Sign In / Sign Out
- ASU Home
- My ASU
- Colleges and Schools
- Map and Locations
Habitat: the place where an animal or plant lives.
Pigments: is a material that changes light to a particular color. For example there are pigments in paints that change the color of the paint... more
Reflectance: light (color) that viewed when it bounces back (reflected) from an object.
Species: typically a group of organisms that are so similar that they can interbreed (have offspring)... more
Spectrophotometer: an instrument that measures color and brightness (intensity) of the color.
Ultraviolet: (1) light waves at wavelengths less than those visible to humans. Also called UV light. (2) invisible light rays just below the violet end of the spectrum... more
If the world of fashion were to choose the most fabulously colored animals they would likely decide upon butterflies and birds. These animal fashion statements are well known to most people, but what is less clear is how and why these bright colors have evolved in the animal world. Butterflies and birds are so well dressed that many scientists have made it their life’s work studying these amazing visual displays.
Dr. Ron Rutowski, a professor in the School of Life Sciences, has been studying how and why these visual displays have evolved in butterflies since completing his Ph.D. at Cornell in the early seventies. More recently, Dr. Rutowski has begun studies of insect vision and how butterfly behavior has shaped the evolution of insect eyes.
How do butterflies use their vision as they fly around their world? This is a question that Professor Rutowski and his graduate students are studying. One question they are asking and learning more about is how do butterflies find a mate. The orange sulphur butterfly, Colias eurytheme, is the species of butterfly they have chosen to study. Orange sulphur males have bright orange/yellow wings with a black border.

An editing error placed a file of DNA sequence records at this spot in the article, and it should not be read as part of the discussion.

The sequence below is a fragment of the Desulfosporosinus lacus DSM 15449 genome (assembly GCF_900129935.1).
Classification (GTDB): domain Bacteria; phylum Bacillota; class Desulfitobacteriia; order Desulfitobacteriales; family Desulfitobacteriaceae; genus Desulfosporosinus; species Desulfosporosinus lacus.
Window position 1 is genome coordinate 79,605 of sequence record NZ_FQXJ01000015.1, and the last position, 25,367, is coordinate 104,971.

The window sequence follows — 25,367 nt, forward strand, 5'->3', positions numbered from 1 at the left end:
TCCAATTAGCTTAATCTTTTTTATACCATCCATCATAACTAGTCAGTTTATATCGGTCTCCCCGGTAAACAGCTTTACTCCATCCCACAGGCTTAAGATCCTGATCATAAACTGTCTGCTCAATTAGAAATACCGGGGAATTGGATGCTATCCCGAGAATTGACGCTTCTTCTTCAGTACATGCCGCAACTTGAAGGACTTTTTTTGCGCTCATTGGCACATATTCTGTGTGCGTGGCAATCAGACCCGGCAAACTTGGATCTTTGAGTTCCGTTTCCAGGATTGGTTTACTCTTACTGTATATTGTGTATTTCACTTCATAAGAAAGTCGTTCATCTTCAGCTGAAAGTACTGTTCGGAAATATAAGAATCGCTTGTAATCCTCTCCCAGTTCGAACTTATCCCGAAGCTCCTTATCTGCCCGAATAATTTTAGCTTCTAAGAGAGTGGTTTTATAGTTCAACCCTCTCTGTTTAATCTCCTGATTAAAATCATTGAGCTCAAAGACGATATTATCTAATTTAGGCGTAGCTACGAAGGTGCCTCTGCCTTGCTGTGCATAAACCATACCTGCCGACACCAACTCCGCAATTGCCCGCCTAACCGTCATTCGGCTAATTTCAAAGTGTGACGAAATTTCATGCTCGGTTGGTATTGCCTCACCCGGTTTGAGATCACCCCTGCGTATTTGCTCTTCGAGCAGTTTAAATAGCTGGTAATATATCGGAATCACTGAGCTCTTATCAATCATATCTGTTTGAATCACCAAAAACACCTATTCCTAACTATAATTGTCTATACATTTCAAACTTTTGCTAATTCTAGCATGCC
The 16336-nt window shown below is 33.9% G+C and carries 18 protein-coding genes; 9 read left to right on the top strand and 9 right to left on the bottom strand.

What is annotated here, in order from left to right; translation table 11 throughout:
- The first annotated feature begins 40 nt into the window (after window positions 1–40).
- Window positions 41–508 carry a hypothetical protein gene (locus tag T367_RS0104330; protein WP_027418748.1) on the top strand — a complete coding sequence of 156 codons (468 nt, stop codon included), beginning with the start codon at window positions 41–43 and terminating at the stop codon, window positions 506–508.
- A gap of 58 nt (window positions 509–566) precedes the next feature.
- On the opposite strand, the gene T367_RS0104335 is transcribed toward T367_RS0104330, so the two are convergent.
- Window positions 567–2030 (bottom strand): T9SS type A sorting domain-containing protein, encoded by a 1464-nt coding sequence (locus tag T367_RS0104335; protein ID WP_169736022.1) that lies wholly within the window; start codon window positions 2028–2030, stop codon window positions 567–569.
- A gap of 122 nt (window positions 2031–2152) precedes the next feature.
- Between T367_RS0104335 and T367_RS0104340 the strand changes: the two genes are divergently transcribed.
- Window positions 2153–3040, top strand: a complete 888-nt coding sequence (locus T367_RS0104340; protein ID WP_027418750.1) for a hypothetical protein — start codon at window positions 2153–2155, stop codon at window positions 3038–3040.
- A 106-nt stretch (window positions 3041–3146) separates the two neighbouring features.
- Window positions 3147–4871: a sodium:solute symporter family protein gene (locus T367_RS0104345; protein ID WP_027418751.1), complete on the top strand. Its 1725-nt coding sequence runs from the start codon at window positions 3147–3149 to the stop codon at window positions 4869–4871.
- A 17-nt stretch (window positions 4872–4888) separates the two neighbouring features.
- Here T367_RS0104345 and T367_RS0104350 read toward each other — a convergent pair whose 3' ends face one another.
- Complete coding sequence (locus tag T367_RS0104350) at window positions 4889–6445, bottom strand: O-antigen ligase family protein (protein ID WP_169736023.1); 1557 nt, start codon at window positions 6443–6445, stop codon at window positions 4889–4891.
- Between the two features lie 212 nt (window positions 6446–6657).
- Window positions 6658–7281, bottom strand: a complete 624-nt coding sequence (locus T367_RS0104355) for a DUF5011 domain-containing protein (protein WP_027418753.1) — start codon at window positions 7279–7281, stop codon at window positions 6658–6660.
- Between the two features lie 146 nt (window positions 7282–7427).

Male coloration acts as an advertisement to attract females. This type of advertisement is common in the animal world and often referred to as a visual signal. Female orange sulphurs display the same general pattern but are paler and have spots in their wider, black border. All of these brilliant displays are obvious to us, but what you may not know is that males also have a hidden message for females that is invisible to humans. We are unable to see the male’s ultraviolet (UV) reflection, a visual signal that females may use in choosing mates. Animals use visual signals for communication within their species or as signals to other animal species. Other animals, such fireflies use visual signals to identify members of their species and for picking out mates. The Rutowski lab focuses on a number of questions surrounding the difference in color patterns between males and females in the orange sulphur butterfly.
One of these mysteries the research team has been looking into is the importance of visual signals when males and females, and males and males interact. Female orange sulphurs likely use the UV coloration to judge which males are the most attractive. The UV signal is an iridescent color. As you look at the iridescent color of butterflies the brightness changes as the wing changes position. So butterflies show off more than one fashion depending on the direction their wings are positioned.